Sunday, May 22

Playing Possum (1975)

"Being attractive sexually is not something which I feel guilty about or embarrassed by in any way", Carly told a Rolling Stone reporter soon after Playing Possum was released in 1975. The album cover and her defence of it represented a brave, although perhaps unintentional, intervention in that decade's earnest debates about sexual politics and the objectification of women in popular culture. Prior to Playing Possum, bands such as the Ohio Players and Roxy Music featured women in erotic poses on their album covers, but in that context - illustrating albums by all-male bands - eroticism could easily look exploitative or even degrading.

Carly's singer-songwriter contemporaries certainly took a more ascetic approach to album art. Has there ever been a frumpier album cover than Tapestry? Carole King is pictured knitting, and even her nearby cat looks bored by this predictable attempt at illustrating the album's title. Meanwhile, Joni Mitchell pursued her reputation as the Queen of Artistic Integrity by featuring her own paintings on her album covers. The cover of Playing Possum was startling in this context, and so too was Carly's insistence that it was fine for her to pose this way if it was her choice, her call and under her control.


"I think it is the containment of emotion that is exciting about this particular picture", she said of the cover photograph, admitting that there were "much wilder" shots from her session with photographer Norman Seeff. You can see what she means. That clenched fist suggests she is holding back rather than giving all, and her dance to the edge of the studio backdrop also indicates a border that will not be passed. True, her hair is untamed, and the mind reels at the sight of those pursed lips, but this is an image of her own controlled abandon and strength. Her sexual expressiveness comes from within, and it serves as an extension of what she imagines beneath her closed eyes. There is not the slightest awareness of a viewer, and certainly no sense of pandering to a lascivious male perspective.

By all accounts, none of this was planned, and when the session began her skimpy black teddy was entirely covered. But with the wine flowing in Seeff's studio, and Isaac Hayes' "Shaft" playing on the sound system, Carly began dancing and lost herself in the moment. Later, when she and her manager, Arlyne Rothberg, looked across the contact sheet at a succession of the photos, they both landed on the cover shot: "that's it!". The shot fits with the album's title, at least insofar as it is playful, and it fits even better with the album's first single, "Attitude Dancing", which urges listeners to find their own groove (even if that means finding a new attitude).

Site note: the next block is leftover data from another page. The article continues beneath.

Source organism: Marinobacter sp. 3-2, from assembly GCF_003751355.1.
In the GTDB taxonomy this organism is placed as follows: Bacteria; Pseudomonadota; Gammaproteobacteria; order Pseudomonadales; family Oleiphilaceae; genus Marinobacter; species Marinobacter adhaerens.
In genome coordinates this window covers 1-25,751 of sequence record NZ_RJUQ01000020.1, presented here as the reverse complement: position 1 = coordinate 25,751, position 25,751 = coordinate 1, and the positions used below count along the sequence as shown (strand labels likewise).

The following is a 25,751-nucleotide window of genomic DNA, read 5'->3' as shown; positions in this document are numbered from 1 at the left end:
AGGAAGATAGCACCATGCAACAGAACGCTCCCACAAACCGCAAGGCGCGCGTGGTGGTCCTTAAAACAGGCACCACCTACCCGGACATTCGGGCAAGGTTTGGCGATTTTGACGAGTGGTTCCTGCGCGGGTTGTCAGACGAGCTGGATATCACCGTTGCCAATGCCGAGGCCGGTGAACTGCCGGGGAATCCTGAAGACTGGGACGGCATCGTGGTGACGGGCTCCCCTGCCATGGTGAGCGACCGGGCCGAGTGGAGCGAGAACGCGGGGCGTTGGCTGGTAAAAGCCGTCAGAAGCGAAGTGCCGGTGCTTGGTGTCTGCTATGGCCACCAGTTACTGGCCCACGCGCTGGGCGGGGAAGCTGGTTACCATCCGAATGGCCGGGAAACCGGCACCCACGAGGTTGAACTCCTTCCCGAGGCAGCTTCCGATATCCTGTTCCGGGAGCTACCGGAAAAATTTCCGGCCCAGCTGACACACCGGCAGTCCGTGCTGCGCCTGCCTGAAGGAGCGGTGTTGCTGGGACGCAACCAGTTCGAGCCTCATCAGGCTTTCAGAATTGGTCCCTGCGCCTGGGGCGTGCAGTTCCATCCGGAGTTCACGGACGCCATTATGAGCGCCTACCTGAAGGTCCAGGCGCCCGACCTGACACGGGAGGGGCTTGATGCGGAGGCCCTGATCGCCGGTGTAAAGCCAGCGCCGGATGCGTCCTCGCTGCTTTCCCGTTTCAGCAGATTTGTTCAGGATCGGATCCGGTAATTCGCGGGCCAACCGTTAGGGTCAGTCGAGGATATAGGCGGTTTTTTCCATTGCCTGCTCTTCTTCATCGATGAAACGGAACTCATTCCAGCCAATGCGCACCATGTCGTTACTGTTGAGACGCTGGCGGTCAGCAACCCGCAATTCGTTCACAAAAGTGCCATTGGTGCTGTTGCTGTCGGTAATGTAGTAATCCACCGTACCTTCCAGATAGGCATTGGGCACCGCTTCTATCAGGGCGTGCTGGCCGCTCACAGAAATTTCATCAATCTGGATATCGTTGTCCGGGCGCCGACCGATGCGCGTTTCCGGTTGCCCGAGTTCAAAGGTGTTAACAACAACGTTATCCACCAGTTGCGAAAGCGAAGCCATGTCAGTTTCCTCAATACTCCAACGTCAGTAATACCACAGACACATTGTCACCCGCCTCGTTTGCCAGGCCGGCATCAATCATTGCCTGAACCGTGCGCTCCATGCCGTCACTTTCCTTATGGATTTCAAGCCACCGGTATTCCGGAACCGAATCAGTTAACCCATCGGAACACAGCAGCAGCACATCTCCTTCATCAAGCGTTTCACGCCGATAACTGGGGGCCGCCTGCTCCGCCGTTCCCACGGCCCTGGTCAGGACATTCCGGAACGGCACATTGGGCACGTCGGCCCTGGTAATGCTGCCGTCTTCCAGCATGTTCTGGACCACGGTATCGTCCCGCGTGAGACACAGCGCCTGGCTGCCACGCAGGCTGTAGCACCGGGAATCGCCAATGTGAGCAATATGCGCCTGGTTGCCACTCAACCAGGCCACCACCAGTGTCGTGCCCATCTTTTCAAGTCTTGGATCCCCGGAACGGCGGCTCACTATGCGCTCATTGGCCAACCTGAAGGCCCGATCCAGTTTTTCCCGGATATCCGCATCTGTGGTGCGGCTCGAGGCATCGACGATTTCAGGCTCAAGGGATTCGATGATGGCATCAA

One could also say the cover suits an album that features so many songs about sex - or songs about "the body at play" as one critic delicately put it - but the songs on Playing Possum are exotically ("Look Me in the Eyes"), languorously ("More and More"), and at times broodingly ("After the Storm", "Slave") sensual. There are giddy ("Waterfall") and flirtatious ("Are You Ticklish") moments too, but anyone looking for the raunchiness suggested by the cover was likely to be disappointed, and in fact it probably hurt more than helped sales. Some stores refused to stock the album, while others would not display it.

To a world that had yet to encounter Madonna or Prince, the sight of Carly, in her black teddy and knee-high boots, strutting across an album cover, was positively avant garde in its frankness. After all, she was - famously - a married woman and a new mother as well. No wonder, then, that the back cover (below) featured a less powerful pose, and one that assured the viewer that a sense of humour and proportion were still very much intact.

In subsequent years,  Playing Possum has regularly featured in rankings of the best-ever album covers, and this makes it all the more maddening that when Elektra Records finally released the album on CD in the 1990s, the cover was so carelessly printed that the top of her head was cut off (see the image below).  That is no way to treat a landmark album, and especially one that, initially at least, was greeted with as much dismay as appreciation.


  1. I would say the song SLAVE also ties into the cover. Just as TTWIAHISB was avant garde in 1971, SLAVE, in 1975, was also a showcase for Carly and her natural determination to push past the typical pop record of the day. It would not be too much of a stretch to imagine Carly singing this song with clenched fists while recording it.

  2. I agree. These songs were seriously challenging for AM and AC radio in the Seventies. I would guess that TTWIAHISB was more easily accepted because the refrain "we'll marry" could be taken as a happy ending. Even if that was a misunderstanding of the song, it made it more acceptable for the light listener. Some of Carly's other songs, especially the ones that did not quite work as singles, including Slave and Vengeance, were not so easily misconstrued!

  3. Nice post (and blog). Here's my take on it: